icm2re logo. icm2:re (I Changed My Mind Reviewing Everything) is an ongoing web column edited and published by Brunella Longo

This column deals with some aspects of change management processes experienced almost in any industry impacted by the digital revolution: how to select, create, gather, manage, interpret, share data and information either because of internal and usually incremental scope - such learning, educational and re-engineering processes - or because of external forces, like mergers and acquisitions, restructuring goals, new regulations or disruptive technologies.

The title - I Changed My Mind Reviewing Everything - is a tribute to authors and scientists from different disciplinary fields that have illuminated my understanding of intentional change and decision making processes during the last thirty years, explaining how we think - or how we think about the way we think. The logo is a bit of a divertissement, from the latin divertere that means turn in separate ways.

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Repetita don't always iuvant

Open letter to my two Countries about digital innovation processes

How to cite this article?
Longo, Brunella (2014). Repetita don't always iuvant. Open letter to my two Countries about digital innovation processes. icm2re [I Changed my Mind Reviewing Everything ISSN 2059-688X (Print)], 3.9 (September).

How to cite this article?
Longo, Brunella (2014). Repetita don't always iuvant. Open letter to my two Countries about digital innovation processes. icm2re [I Changed my Mind Reviewing Everything ISSN 2059-688X (Online)], 3.9 (September).
Full-text accessible at http://www.brunellalongo.co.uk/

30 September 2014 - Some changes occur in business, as in life, without warning. Others are anticipated, forecasted, predicted and managed carefully. Between the two types lies the absolute majority of changes we deal with, sometimes loaded down with lot of confusion and sometimes lighted up with signals of improbable revolutions or miracles.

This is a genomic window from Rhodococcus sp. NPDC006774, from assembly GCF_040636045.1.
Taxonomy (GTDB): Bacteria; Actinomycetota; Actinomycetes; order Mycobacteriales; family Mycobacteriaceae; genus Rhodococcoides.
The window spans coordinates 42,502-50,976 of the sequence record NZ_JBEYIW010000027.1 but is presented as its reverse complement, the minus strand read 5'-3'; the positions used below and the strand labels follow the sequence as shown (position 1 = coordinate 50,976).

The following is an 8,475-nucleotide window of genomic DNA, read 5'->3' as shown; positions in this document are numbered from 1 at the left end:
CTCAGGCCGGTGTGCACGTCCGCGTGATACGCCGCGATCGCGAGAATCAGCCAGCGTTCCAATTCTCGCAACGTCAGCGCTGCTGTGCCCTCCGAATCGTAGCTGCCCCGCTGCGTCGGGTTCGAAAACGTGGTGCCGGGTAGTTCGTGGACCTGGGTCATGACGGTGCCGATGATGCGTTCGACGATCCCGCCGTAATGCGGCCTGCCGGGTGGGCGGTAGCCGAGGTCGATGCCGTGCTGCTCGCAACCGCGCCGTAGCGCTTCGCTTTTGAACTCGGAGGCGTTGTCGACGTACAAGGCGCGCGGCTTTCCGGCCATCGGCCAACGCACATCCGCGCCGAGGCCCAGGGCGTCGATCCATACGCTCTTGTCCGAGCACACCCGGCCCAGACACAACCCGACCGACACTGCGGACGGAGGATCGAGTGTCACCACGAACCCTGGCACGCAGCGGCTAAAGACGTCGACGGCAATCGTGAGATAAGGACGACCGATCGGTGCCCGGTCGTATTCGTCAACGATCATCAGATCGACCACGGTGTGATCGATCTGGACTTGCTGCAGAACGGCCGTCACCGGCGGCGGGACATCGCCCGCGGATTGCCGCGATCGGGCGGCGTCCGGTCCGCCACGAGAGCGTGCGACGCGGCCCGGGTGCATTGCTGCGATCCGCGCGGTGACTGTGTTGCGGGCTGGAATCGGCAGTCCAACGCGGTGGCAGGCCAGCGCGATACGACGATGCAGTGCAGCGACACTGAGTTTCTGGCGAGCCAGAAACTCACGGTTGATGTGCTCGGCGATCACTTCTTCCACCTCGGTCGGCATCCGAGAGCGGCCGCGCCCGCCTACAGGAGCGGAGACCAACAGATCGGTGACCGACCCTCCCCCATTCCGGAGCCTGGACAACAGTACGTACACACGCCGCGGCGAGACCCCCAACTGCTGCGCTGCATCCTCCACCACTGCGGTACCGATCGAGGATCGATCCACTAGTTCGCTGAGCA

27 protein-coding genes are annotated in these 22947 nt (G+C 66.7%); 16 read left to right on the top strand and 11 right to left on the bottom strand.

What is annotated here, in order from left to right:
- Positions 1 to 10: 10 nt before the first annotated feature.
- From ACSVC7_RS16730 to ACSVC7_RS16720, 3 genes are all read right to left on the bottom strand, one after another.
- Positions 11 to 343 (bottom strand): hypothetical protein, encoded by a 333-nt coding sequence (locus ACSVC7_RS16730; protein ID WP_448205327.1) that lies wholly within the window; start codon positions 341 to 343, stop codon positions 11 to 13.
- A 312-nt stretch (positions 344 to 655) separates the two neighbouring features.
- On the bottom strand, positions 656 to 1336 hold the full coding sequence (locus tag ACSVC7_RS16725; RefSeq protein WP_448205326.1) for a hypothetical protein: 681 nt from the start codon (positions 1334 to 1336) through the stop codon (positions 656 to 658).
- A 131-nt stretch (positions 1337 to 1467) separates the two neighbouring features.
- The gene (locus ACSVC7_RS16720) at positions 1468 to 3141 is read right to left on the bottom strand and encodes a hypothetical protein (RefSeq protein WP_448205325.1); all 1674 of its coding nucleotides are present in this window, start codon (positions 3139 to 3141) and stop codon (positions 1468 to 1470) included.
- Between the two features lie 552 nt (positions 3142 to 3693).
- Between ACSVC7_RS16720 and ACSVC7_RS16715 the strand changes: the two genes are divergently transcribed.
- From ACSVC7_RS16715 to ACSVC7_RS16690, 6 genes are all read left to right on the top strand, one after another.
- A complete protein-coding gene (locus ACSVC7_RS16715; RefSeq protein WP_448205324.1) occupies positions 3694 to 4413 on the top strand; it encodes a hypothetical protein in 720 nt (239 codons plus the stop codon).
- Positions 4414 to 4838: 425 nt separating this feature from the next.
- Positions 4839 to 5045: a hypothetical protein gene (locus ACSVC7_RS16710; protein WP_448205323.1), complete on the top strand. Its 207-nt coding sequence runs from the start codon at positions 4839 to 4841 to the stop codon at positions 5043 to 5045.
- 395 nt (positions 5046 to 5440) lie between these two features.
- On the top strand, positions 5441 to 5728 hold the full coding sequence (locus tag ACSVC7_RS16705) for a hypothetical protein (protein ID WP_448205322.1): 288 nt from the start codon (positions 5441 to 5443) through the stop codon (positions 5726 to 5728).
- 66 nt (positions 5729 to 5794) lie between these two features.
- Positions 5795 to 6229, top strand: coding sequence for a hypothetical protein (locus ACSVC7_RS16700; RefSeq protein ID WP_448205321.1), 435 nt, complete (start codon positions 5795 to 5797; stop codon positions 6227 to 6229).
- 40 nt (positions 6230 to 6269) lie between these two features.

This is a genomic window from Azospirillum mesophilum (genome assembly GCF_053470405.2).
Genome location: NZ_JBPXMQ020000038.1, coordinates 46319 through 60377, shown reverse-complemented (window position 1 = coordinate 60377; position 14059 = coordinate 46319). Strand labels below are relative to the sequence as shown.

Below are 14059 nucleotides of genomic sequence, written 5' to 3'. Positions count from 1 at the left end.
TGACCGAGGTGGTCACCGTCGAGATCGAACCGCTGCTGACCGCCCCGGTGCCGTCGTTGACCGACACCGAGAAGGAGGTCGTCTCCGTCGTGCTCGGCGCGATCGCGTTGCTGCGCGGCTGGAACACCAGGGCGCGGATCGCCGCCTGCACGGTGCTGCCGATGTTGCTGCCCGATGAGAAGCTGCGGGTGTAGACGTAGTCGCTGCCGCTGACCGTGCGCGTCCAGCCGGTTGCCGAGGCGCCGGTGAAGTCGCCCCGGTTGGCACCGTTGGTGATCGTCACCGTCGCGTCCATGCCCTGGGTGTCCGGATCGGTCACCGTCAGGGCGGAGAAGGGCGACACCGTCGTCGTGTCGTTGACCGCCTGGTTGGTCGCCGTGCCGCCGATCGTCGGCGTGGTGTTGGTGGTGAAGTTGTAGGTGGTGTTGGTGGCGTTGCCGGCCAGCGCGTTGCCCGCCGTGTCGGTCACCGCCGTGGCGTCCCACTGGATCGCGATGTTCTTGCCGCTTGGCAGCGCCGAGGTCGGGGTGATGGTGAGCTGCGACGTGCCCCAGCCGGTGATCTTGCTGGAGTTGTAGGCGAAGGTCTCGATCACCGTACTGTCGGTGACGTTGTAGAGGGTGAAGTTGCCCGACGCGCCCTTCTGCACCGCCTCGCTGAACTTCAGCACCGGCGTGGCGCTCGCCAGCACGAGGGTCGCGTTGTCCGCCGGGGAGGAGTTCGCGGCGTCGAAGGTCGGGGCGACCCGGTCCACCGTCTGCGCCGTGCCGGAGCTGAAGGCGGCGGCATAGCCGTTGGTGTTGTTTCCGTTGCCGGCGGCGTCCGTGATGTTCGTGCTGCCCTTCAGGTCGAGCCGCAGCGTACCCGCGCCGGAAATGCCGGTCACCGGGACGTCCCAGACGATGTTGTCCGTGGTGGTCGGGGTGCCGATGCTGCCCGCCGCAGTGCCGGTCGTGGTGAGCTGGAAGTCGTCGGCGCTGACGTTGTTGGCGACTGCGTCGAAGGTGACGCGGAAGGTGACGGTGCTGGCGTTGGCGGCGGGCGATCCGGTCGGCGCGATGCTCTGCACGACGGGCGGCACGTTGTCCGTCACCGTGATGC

I have had a summer full of opportunities to make big and little changes that required the application of previous learning in pivotal ways - an approach that I tend to consider british, sparkling creativity. In other circumstances it is advisable a pathway that I consider more italian, based on perseverance and resilience. But I believe that in most cases it is exactly a combination of creativity and analysis that opens up consistent and reliable innovation.

One of the reliable ways to deal with change and to practice the art of learning along the pathway of continuous improvements consists in managing iterations: from correcting spelling mistakes in primary schools to controlling meaningful data collected through sensors networks, as a notable latin phrase says, repetitions are often very useful (repetita iuvant) in many learning and development contexts ...

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